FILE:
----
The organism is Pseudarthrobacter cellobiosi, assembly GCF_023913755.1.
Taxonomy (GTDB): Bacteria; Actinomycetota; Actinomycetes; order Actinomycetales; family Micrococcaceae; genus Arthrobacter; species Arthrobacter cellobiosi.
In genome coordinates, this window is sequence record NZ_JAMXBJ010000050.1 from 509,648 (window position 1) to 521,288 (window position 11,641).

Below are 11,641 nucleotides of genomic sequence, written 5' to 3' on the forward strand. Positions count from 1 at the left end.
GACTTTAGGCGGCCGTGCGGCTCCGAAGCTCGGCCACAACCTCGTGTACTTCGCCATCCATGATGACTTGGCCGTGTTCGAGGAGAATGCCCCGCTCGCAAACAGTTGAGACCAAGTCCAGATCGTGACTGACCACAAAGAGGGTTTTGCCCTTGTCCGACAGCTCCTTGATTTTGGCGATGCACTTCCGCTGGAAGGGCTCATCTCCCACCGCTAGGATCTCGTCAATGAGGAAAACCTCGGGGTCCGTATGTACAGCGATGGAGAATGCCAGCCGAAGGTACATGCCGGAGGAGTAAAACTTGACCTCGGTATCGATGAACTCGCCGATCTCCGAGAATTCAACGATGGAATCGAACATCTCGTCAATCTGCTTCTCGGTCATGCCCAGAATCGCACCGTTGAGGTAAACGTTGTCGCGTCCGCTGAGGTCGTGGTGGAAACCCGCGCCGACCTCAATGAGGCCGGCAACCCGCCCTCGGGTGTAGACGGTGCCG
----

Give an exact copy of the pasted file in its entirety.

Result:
The organism is Pseudarthrobacter cellobiosi, assembly GCF_023913755.1.
Taxonomy (GTDB): Bacteria; Actinomycetota; Actinomycetes; order Actinomycetales; family Micrococcaceae; genus Arthrobacter; species Arthrobacter cellobiosi.
In genome coordinates, this window is sequence record NZ_JAMXBJ010000050.1 from 509,648 (window position 1) to 521,288 (window position 11,641).

Below are 11,641 nucleotides of genomic sequence, written 5' to 3' on the forward strand. Positions count from 1 at the left end.
GACTTTAGGCGGCCGTGCGGCTCCGAAGCTCGGCCACAACCTCGTGTACTTCGCCATCCATGATGACTTGGCCGTGTTCGAGGAGAATGCCCCGCTCGCAAACAGTTGAGACCAAGTCCAGATCGTGACTGACCACAAAGAGGGTTTTGCCCTTGTCCGACAGCTCCTTGATTTTGGCGATGCACTTCCGCTGGAAGGGCTCATCTCCCACCGCTAGGATCTCGTCAATGAGGAAAACCTCGGGGTCCGTATGTACAGCGATGGAGAATGCCAGCCGAAGGTACATGCCGGAGGAGTAAAACTTGACCTCGGTATCGATGAACTCGCCGATCTCCGAGAATTCAACGATGGAATCGAACATCTCGTCAATCTGCTTCTCGGTCATGCCCAGAATCGCACCGTTGAGGTAAACGTTGTCGCGTCCGCTGAGGTCGTGGTGGAAACCCGCGCCGACCTCAATGAGGCCGGCAACCCGCCCTCGGGTGTAGACGGTGCCG